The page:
The development of new information and communication technologies (ICTs) has transformed the world over the last two decades. These technologies are often seen as being inherently ‘good’, with the ability to make the world better, and in particular to reduce poverty. However, their darker side is frequently ignored in such accounts. ICTs undoubtedly have the potential to reduce poverty, for example by enhancing education, health delivery, rural development, and entrepreneurship across Africa, Asia, and Latin America. However, all too often, projects designed to do so fail to go to scale, and are unsustainable when donor funding ceases. Indeed, ICTs have actually dramatically increased inequality across the world. Those with access to the latest technologies and the ability to use them effectively can indeed transform their lives, but those who are left without access have become increasingly disadvantaged and marginalized. The central purpose of this book is to account for why this is so, and it does so primarily by laying bare the interests that have underlain the dramatic expansion of ICTs in recent years. Unless these are fully understood, it will not be possible to reclaim the use of these technologies to empower the world’s poorest and most marginalized. The book is grounded in the Critical Theory of Jürgen Habermas, drawing especially on his notions of knowledge constitutive interests, and a particular conceptualization of the relationship between theory and practice. The book espouses the view that development is not just about economic growth, but must also address questions of inequality.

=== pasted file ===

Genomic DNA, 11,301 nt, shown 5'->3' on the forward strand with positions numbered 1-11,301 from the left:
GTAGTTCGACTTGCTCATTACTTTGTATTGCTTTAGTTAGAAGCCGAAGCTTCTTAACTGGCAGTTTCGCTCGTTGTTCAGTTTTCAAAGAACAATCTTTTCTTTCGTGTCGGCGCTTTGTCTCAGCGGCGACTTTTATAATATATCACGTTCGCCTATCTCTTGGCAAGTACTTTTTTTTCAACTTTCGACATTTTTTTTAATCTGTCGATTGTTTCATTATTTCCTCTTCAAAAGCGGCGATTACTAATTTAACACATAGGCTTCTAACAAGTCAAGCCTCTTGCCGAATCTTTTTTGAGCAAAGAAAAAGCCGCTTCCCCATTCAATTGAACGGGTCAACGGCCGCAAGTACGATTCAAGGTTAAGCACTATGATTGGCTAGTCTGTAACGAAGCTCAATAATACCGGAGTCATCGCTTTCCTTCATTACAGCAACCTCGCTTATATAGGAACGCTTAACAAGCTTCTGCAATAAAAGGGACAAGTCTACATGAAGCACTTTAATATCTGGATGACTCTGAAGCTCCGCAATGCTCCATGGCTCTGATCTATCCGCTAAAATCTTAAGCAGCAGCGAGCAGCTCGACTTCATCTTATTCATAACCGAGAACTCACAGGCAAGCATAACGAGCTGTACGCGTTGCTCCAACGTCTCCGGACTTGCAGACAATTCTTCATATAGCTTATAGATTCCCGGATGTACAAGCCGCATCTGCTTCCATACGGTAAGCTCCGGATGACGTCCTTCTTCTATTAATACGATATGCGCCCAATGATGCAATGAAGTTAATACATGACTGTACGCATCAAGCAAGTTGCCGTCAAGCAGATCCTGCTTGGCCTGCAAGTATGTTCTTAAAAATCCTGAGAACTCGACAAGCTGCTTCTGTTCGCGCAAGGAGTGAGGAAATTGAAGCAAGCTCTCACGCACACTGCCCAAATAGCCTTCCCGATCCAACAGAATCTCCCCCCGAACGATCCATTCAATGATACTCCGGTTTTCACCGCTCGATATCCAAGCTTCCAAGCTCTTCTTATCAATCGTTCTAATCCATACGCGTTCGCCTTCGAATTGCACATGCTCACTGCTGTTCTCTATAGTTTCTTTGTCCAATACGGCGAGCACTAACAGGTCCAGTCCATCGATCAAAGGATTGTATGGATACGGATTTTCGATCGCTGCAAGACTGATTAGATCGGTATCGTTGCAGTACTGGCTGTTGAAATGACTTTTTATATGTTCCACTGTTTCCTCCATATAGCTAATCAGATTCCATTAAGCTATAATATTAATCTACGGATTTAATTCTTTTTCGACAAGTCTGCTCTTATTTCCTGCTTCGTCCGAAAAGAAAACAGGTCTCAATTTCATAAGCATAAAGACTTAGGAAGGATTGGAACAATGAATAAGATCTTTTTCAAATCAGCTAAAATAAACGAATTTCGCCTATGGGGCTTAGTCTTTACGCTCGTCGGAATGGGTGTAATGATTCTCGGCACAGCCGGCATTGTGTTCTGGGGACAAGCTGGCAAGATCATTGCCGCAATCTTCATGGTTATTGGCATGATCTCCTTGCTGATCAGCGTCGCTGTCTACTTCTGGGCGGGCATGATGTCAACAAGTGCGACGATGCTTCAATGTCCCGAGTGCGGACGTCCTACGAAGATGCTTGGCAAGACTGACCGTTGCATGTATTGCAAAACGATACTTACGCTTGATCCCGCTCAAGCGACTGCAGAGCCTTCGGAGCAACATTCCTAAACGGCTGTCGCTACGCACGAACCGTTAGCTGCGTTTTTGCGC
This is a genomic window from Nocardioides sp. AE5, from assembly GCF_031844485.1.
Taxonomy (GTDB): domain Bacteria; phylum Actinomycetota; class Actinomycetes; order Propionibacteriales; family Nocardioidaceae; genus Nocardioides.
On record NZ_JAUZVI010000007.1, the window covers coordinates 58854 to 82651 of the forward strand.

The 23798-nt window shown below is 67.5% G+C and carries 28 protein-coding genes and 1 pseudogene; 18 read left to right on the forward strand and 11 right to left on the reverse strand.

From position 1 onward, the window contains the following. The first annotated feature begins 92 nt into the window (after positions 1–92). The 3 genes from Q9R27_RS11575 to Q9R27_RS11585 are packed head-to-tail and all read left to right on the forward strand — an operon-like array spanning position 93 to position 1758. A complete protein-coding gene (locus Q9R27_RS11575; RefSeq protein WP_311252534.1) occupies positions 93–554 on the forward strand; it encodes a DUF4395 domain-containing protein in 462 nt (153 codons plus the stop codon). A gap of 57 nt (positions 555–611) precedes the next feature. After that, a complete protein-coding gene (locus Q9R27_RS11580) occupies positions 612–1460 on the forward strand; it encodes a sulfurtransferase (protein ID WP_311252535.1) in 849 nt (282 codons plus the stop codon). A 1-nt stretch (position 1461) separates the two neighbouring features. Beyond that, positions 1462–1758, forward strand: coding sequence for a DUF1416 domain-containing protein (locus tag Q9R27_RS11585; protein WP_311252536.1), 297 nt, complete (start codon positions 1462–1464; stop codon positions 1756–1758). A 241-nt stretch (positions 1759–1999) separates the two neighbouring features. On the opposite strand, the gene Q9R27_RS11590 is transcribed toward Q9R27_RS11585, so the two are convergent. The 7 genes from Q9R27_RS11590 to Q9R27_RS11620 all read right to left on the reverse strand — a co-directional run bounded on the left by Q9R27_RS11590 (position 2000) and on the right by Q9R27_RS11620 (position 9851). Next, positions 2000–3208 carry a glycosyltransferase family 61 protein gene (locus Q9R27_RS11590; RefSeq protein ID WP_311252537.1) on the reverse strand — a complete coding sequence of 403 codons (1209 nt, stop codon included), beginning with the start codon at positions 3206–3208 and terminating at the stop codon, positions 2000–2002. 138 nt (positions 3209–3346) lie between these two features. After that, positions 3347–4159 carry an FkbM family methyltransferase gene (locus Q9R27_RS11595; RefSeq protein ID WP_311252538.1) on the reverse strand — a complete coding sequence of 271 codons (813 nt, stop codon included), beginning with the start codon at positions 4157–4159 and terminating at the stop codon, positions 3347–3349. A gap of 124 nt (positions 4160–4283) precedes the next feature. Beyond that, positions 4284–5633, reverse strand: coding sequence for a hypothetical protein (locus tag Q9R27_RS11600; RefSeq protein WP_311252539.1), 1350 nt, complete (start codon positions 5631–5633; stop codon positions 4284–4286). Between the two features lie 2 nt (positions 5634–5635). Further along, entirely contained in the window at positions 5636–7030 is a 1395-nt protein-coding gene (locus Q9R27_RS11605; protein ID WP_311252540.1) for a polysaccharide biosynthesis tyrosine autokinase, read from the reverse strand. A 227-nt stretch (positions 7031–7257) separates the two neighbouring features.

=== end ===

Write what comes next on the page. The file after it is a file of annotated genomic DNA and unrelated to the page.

Parent Database : Oxford Scholarship ebook (ICT4D)

DOI : 10.1093/oso/9780198795292.001.0001

ISSN :

ISBN : 9780198795292